Men are not right for doing these things. Neither are you.

Or what about this – women are encouraged to “be strong” and “be powerful” – women who kick butt and take control are immortalized in comic books and turned into children’s stories about girl power that can be read to our daughters. But if a man so much as dares to open a car door, hyper-feminists say he is undercutting and infantilizing them, and should be beaten in the streets for this unfathomable crime. If a man appears to live up to the traditional stereotypes of being macho and manly, of being strong and taking charge – then he is perpetuating patriarchy and is called a pig.

Hyper-feminisim is presumptuous, condescending, arrogant and abusive. Hyper-feminists assume their opinion is so far superior that anyone who disagrees with them is not even worthy of breathing the same air as them. Hyper-feminists assume they are mind readers, and believe they not only know every persons thoughts but also all of their underlying motivations. Hyper-feminists assume it is their God-given right by virtue of their superiority to be judge and jury for the entire world. Hyper-feminism assumes all men are misogynists and predators – only those who have submitted completely and claim no right to have an opinion are allowed to exist without condemnation. It assumes that because of their maleness all men’s motivations are pre-determined, and those motivations are to gain power and dominate women.

Hyper-feminism argues that because women suffer more greatly from inequality, nothing a man suffers ever matters. It’s like arguing that because a child in Africa is starving and lost his parents to AIDS, I don’t get to be sad when my own father dies because I’m not starving and he didn’t have AIDS. That women face more hardships doesn’t mean that the hardships of men are any less real, and acknowledging the greater position men hold in our society doesn’t mean they aren’t still subject to discrimination or hatred too. Using the logic of the hyper-feminists, when a woman in North America experiences catcalling it may never be empathized with because there are women in other parts of the world who live in countries where rape is still legal. So because a woman here doesn’t have to face that much greater trial, any trials she does face aren’t valid.

And it’s not just men that hyper-feminists are so willing to attack. Remember the speech Emma Watson gave about inviting men to the table of feminism to be part of the discussion? Do you want to know where the worst attacks on her came from? They came from within feminism – from hyper-feminists who could not believe her gall at acknowledging the value of the male voice. They destroyed her. They ripped her apart. She didn’t share their views so therefore she was a traitor, and not worth treating as a human. Hyper-feminism is so quick to dispose of the humanity of anyone they disagree with – almost as speedily as they raise as goddesses those who yell along with them the loudest.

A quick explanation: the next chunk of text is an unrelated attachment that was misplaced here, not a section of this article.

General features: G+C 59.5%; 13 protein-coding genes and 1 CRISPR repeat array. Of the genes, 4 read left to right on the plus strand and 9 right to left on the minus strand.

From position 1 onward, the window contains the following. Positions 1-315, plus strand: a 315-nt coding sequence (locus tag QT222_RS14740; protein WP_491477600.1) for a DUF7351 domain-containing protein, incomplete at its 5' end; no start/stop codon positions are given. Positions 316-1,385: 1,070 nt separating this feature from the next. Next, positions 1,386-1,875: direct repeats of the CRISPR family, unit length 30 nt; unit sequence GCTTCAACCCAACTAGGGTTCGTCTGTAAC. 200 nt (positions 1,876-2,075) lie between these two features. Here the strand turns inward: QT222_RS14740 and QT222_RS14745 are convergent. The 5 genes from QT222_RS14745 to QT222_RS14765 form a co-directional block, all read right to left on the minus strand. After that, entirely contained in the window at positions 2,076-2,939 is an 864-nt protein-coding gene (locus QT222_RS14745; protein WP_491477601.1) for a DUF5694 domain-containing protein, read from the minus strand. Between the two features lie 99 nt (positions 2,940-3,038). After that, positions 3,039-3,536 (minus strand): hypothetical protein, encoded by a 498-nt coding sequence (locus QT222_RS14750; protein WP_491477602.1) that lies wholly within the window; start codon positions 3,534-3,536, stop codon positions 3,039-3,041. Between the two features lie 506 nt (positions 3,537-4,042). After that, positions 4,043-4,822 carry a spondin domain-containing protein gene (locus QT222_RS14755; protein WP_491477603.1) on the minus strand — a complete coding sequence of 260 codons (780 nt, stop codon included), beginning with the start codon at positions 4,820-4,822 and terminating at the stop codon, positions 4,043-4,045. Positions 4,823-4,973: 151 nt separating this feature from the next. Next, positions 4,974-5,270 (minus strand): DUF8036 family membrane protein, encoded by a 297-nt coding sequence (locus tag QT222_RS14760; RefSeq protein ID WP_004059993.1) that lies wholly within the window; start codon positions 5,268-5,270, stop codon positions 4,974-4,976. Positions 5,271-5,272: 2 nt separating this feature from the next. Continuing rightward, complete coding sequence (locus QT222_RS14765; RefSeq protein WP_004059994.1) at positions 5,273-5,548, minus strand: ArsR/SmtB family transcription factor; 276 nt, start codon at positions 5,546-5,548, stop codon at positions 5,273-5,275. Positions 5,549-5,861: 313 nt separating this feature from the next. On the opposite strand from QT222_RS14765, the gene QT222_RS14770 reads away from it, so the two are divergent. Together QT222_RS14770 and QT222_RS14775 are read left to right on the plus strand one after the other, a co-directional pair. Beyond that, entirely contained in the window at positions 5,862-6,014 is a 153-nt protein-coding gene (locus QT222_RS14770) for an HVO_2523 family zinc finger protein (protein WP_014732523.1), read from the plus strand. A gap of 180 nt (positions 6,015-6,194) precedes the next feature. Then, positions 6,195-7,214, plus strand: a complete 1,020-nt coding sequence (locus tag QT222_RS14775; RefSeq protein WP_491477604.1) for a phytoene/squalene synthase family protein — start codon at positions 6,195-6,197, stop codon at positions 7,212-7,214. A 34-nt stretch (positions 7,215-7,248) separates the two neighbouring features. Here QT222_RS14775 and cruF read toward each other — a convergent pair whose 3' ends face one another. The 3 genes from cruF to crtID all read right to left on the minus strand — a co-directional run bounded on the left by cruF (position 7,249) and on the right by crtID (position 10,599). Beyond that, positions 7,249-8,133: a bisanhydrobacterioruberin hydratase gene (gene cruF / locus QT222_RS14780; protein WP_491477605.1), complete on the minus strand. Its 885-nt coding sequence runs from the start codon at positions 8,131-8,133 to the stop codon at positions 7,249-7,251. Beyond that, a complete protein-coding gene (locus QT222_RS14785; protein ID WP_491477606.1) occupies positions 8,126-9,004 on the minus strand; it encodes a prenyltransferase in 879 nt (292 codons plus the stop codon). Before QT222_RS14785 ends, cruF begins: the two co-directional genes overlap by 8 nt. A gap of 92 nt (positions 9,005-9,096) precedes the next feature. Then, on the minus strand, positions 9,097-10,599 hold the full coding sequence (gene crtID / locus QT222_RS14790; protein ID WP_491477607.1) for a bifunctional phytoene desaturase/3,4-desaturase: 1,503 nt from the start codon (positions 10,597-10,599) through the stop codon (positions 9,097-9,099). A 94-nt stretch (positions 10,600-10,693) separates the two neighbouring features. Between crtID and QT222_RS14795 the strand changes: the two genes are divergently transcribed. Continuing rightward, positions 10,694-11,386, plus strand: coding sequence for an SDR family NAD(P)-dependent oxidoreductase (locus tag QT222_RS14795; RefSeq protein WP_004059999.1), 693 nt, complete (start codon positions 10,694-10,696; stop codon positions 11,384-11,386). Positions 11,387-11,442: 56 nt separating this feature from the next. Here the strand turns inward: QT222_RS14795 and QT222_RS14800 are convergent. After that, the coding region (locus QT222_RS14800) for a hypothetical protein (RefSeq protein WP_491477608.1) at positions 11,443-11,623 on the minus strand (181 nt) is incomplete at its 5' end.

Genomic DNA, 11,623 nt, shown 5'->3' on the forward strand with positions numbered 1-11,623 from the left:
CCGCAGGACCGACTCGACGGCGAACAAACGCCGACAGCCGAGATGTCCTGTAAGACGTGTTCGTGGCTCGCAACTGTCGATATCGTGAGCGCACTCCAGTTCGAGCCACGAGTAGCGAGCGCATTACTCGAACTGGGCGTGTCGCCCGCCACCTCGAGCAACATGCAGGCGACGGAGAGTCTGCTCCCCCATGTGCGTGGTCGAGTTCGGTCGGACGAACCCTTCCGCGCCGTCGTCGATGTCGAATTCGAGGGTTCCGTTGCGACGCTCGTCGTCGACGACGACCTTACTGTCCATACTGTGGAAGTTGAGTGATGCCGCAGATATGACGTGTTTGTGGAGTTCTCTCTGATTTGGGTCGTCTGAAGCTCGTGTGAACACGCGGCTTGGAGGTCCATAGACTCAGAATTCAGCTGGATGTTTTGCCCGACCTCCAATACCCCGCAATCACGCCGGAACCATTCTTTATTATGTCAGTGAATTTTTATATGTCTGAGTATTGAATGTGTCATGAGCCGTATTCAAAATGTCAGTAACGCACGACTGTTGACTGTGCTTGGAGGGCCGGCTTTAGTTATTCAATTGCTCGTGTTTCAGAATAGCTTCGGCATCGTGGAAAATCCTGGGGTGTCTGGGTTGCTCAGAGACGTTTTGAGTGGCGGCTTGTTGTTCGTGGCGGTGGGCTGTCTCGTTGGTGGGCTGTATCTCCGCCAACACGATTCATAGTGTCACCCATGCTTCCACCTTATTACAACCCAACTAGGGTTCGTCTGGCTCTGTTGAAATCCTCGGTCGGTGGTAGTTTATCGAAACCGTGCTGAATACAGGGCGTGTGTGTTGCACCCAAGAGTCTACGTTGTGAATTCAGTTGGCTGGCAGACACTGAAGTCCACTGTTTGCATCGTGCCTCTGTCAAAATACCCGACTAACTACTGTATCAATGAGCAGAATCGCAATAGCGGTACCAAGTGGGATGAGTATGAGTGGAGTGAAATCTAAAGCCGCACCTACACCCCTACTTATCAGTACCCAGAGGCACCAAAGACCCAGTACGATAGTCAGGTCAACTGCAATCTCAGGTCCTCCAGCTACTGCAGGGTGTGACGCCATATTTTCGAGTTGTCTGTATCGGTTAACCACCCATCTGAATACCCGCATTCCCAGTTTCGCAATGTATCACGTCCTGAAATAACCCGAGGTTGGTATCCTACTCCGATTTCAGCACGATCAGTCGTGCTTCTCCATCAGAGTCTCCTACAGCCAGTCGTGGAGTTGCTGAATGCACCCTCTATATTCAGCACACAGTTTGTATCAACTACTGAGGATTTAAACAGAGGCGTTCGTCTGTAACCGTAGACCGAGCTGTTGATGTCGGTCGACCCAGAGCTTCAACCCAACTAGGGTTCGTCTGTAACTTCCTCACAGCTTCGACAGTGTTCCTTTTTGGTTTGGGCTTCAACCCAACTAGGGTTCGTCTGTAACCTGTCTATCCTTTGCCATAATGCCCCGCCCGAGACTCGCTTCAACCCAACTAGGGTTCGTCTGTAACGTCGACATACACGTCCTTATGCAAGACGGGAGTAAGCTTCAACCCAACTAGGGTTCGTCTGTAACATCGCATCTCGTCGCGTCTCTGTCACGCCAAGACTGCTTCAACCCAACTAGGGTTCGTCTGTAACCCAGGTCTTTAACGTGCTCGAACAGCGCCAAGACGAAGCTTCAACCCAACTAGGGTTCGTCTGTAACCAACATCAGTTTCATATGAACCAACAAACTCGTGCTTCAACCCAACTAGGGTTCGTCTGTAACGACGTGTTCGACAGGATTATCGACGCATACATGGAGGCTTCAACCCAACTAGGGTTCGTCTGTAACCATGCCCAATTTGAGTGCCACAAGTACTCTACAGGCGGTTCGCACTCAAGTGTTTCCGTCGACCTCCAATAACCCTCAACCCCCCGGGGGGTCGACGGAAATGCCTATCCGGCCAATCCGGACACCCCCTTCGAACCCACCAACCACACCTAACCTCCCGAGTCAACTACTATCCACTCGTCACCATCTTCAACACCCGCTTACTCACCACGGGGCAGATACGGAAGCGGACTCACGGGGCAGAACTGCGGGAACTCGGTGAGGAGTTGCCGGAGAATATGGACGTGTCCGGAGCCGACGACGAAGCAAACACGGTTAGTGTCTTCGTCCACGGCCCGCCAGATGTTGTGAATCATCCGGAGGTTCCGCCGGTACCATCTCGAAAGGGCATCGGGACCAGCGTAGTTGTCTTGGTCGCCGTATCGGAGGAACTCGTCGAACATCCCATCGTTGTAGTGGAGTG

Many people argue with me that because men have the greater power, we shouldn’t be spending time talking about their voices or concerns or needs. I disagree. Why? Because if we forget about their voices then we lose the balance that true feminism is really after in our world. True feminism is about creating a space where men and women come together as equals, with equal access to all the opportunities life has to offer. Hyper-feminism is not concerned with this equality, but with silencing men altogether. Female empowerment is important – it NEEDS to happen. But hyper-feminism seeks to simply build a mirror image of the world we’ve been fighting so hard to change.

This is not a post about men’s rights. Men DO still have more power, and they don’t need the same amount of support that women do in order to get our world to equality. But the whole point of feminism is not to build women up and cut men down, the point is to find a balance – where no one has too much or too little power in the world. And the whole point of hyper-feminism is to teach the world to hate everything they have decided men encapsulate. Men aren’t people, at least not ones that deserve equal voices. And if a woman believes in the value men offer, she’s just as worthless as men are.

Hyper-feminists, you are not goddesses – you are humans. Fallible, imperfect humans. You cannot imply intention. You cannot know without discussing. You are teaching the world to hate. Feminism gave you the platform you stand on today and I, for one, will not just stand by and let you ruin the good name of feminism.